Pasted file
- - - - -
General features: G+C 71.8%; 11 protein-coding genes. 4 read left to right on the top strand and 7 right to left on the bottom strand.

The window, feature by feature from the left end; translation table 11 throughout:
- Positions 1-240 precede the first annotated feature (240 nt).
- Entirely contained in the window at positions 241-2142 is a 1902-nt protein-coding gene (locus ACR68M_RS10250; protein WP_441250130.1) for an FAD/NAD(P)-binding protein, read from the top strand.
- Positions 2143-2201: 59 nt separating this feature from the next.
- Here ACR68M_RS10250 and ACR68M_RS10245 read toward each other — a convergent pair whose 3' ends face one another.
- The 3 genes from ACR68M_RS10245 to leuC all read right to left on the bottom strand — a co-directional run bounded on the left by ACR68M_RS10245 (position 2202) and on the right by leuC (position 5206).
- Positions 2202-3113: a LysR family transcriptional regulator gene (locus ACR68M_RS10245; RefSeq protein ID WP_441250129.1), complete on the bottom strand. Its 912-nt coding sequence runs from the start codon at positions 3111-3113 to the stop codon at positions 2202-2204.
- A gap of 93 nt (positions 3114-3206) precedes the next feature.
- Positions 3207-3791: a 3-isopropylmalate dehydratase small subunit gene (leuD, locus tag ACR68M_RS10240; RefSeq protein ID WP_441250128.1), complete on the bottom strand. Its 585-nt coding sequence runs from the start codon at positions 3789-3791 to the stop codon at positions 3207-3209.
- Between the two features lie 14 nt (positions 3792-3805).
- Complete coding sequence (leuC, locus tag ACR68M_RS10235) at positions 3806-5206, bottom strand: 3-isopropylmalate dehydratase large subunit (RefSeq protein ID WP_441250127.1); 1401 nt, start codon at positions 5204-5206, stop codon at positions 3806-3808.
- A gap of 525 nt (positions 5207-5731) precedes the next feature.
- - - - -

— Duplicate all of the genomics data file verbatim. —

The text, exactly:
General features: G+C 71.8%; 11 protein-coding genes. 4 read left to right on the top strand and 7 right to left on the bottom strand.

The window, feature by feature from the left end; translation table 11 throughout:
- Positions 1-240 precede the first annotated feature (240 nt).
- Entirely contained in the window at positions 241-2142 is a 1902-nt protein-coding gene (locus ACR68M_RS10250; protein WP_441250130.1) for an FAD/NAD(P)-binding protein, read from the top strand.
- Positions 2143-2201: 59 nt separating this feature from the next.
- Here ACR68M_RS10250 and ACR68M_RS10245 read toward each other — a convergent pair whose 3' ends face one another.
- The 3 genes from ACR68M_RS10245 to leuC all read right to left on the bottom strand — a co-directional run bounded on the left by ACR68M_RS10245 (position 2202) and on the right by leuC (position 5206).
- Positions 2202-3113: a LysR family transcriptional regulator gene (locus ACR68M_RS10245; RefSeq protein ID WP_441250129.1), complete on the bottom strand. Its 912-nt coding sequence runs from the start codon at positions 3111-3113 to the stop codon at positions 2202-2204.
- A gap of 93 nt (positions 3114-3206) precedes the next feature.
- Positions 3207-3791: a 3-isopropylmalate dehydratase small subunit gene (leuD, locus tag ACR68M_RS10240; RefSeq protein ID WP_441250128.1), complete on the bottom strand. Its 585-nt coding sequence runs from the start codon at positions 3789-3791 to the stop codon at positions 3207-3209.
- Between the two features lie 14 nt (positions 3792-3805).
- Complete coding sequence (leuC, locus tag ACR68M_RS10235) at positions 3806-5206, bottom strand: 3-isopropylmalate dehydratase large subunit (RefSeq protein ID WP_441250127.1); 1401 nt, start codon at positions 5204-5206, stop codon at positions 3806-3808.
- A gap of 525 nt (positions 5207-5731) precedes the next feature.